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Of what beyond these things may lie,
And yet remain unseen.
The spots in which, ere dead and damned,
Which thus his fancy crammed.
And these obscure remembrances
Stirred such harmony in Peter, That whensoever he should please, He could speak of rocks and trees
In poetic metre.
Of memory, yet he remembered well
He knew something of heath, and fell.
Of pedlars tramping on their rounds;
Old parsons make in burying-grounds.
But Peter's verse was clear, and came
Announcing from the frozen hearth Of a cold age, that none might tame The soul of that diviner flame
It augured to the Earth ;
Like gentle rains, on the dry plains,
Making that green which late was grey,
With a broad light like day.
For language was in Peter's hand,
Like clay, while he was yet a potter; And he made songs for all the land, Sweet both to feel and understand,
As pipkins late to mountain Cotter.
And Mr. — , the bookseller,
Gavetwenty pounds for some;—then scorning A footman's yellow coat to wear, Peter, too proud of heart, I fear,
Instantly gave the Devil warning.
XVII. Whereat the Devil took offence,
And swore in his soul a great oath then, “ That for his damned impertinence, He'd bring him to a proper sense
Of what was due to gentlemen !” —
If to the Arab, as the Briton,
The Devil to Peter wished no worse.
The Devil to all the first Reviews
And this short notice—“ Pray abuse.”
Then seriatim, month and quarter,
Appeared such mad tirades.—One said, “ Peter seduced Mrs. Foy's daughter, Then drowned the mother in Ullswater,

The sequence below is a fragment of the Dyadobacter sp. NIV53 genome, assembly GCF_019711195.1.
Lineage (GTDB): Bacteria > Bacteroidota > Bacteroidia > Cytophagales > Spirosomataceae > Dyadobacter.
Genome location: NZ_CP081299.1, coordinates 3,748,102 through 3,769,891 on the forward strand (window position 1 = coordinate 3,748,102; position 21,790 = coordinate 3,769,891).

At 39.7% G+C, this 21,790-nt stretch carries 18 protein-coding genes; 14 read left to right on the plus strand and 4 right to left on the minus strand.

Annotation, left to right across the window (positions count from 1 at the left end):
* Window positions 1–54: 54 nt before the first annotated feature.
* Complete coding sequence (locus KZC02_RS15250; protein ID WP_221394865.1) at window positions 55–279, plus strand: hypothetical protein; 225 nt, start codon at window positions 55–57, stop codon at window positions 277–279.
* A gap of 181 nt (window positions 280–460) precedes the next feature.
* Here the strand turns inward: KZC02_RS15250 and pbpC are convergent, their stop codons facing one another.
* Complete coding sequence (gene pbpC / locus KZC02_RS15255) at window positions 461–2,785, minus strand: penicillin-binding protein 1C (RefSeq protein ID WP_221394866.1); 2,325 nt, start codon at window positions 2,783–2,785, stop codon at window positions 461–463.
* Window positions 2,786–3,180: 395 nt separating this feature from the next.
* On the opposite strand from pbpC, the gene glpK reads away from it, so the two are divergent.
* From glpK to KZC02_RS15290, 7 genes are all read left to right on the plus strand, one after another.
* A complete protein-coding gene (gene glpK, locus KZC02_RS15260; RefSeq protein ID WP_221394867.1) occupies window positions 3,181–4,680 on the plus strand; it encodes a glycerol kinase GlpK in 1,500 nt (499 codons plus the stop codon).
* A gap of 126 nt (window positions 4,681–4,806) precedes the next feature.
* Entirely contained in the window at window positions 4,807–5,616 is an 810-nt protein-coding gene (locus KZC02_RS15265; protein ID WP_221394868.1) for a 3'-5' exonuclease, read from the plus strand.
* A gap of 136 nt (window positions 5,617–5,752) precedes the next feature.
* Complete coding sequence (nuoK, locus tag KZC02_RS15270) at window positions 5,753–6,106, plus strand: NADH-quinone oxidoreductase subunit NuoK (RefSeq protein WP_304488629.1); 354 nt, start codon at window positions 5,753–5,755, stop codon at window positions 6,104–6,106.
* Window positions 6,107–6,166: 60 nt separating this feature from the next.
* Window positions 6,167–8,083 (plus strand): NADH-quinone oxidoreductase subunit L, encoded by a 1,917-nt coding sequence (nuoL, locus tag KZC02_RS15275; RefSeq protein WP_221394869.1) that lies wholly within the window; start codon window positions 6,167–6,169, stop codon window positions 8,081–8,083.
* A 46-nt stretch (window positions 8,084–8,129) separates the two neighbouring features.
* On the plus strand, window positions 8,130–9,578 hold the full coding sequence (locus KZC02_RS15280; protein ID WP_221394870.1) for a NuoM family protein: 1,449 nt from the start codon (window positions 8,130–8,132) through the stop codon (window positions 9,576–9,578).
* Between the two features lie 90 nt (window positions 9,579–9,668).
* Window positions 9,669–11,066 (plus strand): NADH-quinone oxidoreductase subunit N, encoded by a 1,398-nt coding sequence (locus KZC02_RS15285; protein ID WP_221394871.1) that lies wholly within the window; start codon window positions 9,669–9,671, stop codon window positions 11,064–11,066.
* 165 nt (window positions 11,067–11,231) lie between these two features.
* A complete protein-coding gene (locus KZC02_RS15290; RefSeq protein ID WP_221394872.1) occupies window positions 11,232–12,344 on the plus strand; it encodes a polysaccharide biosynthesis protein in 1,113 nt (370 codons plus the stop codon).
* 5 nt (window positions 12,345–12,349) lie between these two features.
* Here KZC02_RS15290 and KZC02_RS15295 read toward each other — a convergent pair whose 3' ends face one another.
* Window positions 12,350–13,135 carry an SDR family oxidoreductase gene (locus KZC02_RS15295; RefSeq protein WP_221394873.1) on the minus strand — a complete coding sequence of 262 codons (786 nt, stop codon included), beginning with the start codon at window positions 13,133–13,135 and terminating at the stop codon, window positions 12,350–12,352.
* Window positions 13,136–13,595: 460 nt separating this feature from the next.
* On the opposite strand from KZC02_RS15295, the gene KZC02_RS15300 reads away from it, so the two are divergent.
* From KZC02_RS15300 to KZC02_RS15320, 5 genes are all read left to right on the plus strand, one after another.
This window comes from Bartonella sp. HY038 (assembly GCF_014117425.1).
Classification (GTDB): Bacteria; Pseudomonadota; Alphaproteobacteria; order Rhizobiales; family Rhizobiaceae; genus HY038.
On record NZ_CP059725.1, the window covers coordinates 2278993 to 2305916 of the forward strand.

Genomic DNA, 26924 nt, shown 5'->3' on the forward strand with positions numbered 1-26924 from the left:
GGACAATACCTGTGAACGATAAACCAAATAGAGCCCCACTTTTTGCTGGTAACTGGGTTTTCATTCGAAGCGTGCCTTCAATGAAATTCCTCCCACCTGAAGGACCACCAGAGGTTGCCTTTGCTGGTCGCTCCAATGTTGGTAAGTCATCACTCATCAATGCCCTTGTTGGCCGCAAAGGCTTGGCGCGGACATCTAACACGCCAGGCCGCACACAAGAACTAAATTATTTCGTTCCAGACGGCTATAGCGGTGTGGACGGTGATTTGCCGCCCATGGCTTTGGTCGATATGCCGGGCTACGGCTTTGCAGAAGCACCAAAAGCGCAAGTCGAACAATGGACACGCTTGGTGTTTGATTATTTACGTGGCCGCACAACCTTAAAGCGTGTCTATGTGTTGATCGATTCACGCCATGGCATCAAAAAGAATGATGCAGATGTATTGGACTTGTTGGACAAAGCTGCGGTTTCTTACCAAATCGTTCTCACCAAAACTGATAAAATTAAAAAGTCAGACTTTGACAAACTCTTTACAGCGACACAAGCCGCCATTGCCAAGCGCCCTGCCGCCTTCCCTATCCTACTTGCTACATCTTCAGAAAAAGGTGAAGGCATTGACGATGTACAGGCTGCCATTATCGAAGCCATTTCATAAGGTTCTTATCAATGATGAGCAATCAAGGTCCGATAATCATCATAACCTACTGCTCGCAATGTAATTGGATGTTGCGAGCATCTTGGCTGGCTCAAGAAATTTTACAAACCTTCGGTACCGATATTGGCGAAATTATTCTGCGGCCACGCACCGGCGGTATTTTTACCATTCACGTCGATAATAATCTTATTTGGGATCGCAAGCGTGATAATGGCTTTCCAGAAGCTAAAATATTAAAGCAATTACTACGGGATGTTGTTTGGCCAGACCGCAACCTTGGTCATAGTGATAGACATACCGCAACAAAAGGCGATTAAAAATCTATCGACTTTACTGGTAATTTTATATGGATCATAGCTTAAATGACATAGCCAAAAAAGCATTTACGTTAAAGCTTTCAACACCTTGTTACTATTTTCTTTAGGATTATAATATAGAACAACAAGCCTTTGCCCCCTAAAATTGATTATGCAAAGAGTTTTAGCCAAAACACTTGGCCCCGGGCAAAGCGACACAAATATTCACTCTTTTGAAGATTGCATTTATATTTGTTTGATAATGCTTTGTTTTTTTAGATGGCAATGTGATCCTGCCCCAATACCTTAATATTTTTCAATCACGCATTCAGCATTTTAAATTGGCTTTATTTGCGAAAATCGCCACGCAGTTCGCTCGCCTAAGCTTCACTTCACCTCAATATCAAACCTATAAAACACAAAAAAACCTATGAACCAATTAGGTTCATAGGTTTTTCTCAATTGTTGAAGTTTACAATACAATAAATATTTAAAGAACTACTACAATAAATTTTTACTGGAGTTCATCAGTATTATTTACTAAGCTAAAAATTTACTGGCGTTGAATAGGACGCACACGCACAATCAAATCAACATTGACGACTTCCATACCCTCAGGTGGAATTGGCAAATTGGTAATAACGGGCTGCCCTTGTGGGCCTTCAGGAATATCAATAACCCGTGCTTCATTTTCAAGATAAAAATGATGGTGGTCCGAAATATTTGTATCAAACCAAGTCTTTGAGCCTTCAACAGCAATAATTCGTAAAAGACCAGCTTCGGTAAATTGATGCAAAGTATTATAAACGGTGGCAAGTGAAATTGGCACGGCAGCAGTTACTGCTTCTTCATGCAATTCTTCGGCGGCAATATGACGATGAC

The last thing as he went to bed.”
Another—“Let him shave his head !
Where's Dr. Willis ?—Or is he joking ?
In that barbarian Shakespeare poking ?”
One more, “Is incest not enough?
And must there be adultery too? Grace after meat ? Miscreant and Liar ! Thief! Blackguard ! Scoundrel ! Fool! Hell-fire
Is twenty times too good for you.
“By that last book of yours we think
You've double damned yourself to scorn; We warned you whilst yet on the brink You stood. From your black name will shrink
The babe that is unborn.”
Up in a parcel, which he had
Untied them-read them-went half mad.
“ What !” cried he, “this is my reward
For nights of thought, and days of toil? Do poets, but to be abhorred By men of whom they never heard, Consume their spirits' oil ?
IX. “ What have I done to them ?-and who
Is Mrs. Foy? 'Tis very cruel To speak of me and Emma' so! Adultery! God defend me! Oh!
I've half a mind to fight a duel.
“Or,” cried he, a grave look collecting,
“Is it my genius, like the moon,
Like a crazed bell-chime, out of tune ?”
But thought, as country readers do, i Shelley instructed his publisher (see Shelley Memorials, pp. 138-9) to read Betty for Emma as the name of Peter's sister. “Emma,” he says, “I recollect, is the real name of the sister of a great poet who might be mistaken for Peter.” Betty, being the name of Mrs. Foy, was not a fortunate name to substitute ; and, when the poem was published in 1839, Mrs. Shelley gave the name as Emma.-ED.
For half a guinea or a crown,
From God's own voice in a review.
All Peter did on this occasion
Was, writing some sad stuff in prose.
Is to delight, not pose.
The Devil then sent to Leipsic fair,
For Born's translation of Kant's book;
Five thousand crammed octavo pages
Of German psychologics, --he Who his furor verborum assuages Thereon, deserves just seven months' wages
More than will e'er be due to me.
And then I saw that they were bad;
I found Sir William Drummond had.
? Vox populi, vox dei. As Mr. Godwin truly observes of a more famous saying, of some merit as a popular maxim, but totally destitute of philosophical accuracy.